Tuesday, September 02, 2008
I built a home with my own hands,
Fitting each rock with infinite care,
Willing walls to rise out of the earth,
The womb of their own hillside.
And as I worked I felt the free air
Teasing my skin and I measured the worth
Of each day’s work and sensed the bird of pride
Fluttering somewhere deep inside.
I planted my children here.
It’s their voices you can hear,
Wheeling like swallows round the olive trees,
No trace of the fear
To come, no hint of smoke on the evening breeze,
When we scrambled up to the roof,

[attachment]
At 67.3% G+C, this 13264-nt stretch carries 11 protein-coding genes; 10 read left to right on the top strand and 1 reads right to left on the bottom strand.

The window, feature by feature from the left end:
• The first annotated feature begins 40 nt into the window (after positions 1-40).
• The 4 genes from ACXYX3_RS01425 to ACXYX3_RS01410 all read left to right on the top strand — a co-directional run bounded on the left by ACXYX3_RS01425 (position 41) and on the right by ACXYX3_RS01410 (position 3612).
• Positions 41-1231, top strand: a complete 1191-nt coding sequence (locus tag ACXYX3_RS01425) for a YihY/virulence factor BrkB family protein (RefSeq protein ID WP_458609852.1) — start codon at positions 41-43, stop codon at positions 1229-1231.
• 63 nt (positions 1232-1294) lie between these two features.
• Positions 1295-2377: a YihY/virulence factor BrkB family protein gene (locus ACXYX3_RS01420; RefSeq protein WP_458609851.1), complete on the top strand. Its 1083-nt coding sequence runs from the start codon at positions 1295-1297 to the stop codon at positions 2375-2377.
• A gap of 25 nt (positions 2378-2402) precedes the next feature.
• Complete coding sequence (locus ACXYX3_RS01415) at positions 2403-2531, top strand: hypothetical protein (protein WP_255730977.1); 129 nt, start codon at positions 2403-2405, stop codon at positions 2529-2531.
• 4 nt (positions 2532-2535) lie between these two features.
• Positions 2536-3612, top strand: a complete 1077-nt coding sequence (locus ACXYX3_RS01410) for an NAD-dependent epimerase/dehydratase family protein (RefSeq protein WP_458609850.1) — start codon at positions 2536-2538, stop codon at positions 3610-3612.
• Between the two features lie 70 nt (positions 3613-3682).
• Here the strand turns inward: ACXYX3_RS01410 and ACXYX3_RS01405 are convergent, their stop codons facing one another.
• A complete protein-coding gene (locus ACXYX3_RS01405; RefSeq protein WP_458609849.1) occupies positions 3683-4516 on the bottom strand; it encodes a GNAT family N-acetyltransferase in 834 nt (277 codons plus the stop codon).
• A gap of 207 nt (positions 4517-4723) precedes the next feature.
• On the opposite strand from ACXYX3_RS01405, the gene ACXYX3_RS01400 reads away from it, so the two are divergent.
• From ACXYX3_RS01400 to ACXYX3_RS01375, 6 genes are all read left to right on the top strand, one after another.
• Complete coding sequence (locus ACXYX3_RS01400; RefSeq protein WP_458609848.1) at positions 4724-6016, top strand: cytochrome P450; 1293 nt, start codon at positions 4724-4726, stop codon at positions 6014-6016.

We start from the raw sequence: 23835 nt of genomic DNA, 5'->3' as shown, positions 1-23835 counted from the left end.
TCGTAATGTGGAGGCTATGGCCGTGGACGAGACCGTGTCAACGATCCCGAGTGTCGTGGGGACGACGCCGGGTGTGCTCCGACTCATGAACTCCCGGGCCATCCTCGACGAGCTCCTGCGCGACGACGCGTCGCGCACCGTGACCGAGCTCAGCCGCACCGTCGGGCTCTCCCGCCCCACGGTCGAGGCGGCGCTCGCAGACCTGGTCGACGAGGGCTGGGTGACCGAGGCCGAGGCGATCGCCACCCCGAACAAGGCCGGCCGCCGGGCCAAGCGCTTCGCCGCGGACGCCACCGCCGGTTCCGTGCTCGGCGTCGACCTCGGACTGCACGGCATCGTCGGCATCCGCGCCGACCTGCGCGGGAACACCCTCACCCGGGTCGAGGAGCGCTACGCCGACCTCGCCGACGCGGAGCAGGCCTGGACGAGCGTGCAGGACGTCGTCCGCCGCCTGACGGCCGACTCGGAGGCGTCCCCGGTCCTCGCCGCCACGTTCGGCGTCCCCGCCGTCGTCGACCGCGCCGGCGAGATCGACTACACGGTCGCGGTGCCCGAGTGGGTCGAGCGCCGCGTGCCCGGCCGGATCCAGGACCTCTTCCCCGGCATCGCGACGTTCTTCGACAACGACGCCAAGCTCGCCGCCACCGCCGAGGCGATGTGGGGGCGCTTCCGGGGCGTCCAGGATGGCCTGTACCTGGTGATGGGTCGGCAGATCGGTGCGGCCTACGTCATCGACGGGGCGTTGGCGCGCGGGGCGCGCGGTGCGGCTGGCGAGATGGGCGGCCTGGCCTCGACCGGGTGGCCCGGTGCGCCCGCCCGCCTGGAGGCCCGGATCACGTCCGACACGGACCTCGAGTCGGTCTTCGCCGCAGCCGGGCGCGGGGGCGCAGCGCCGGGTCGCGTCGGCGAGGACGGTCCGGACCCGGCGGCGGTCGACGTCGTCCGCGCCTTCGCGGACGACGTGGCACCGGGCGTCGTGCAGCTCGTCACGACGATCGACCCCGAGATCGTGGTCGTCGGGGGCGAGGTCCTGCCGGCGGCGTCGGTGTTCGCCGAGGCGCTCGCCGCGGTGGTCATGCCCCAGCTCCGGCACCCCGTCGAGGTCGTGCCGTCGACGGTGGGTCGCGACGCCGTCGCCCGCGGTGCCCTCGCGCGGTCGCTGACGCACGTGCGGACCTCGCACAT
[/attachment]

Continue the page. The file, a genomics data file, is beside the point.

To stand gawping at the moon as she winked upon the seas.
From where did the swarms of locusts come?
Why do they now feast unchecked upon our shame?
Their concrete nests rise up on hills with new names.
The wadis are reeking, choked with their scum.
Their yellow legs appear at every turn.
Beneath each ugly cloud, our land begins to burn.
You see this picture from afar
And turn to face the other way.
Why let our misery intrude
When you’re so sure
All locusts are secure,
Not heading west, then north
Out of the haze of judgement day?
Abigail and Jason spent last week with me and they brought me a copy of 'Palestinian Walks' by Raja Shehadeh, which I immediately read from cover to cover and which inspired the above poem.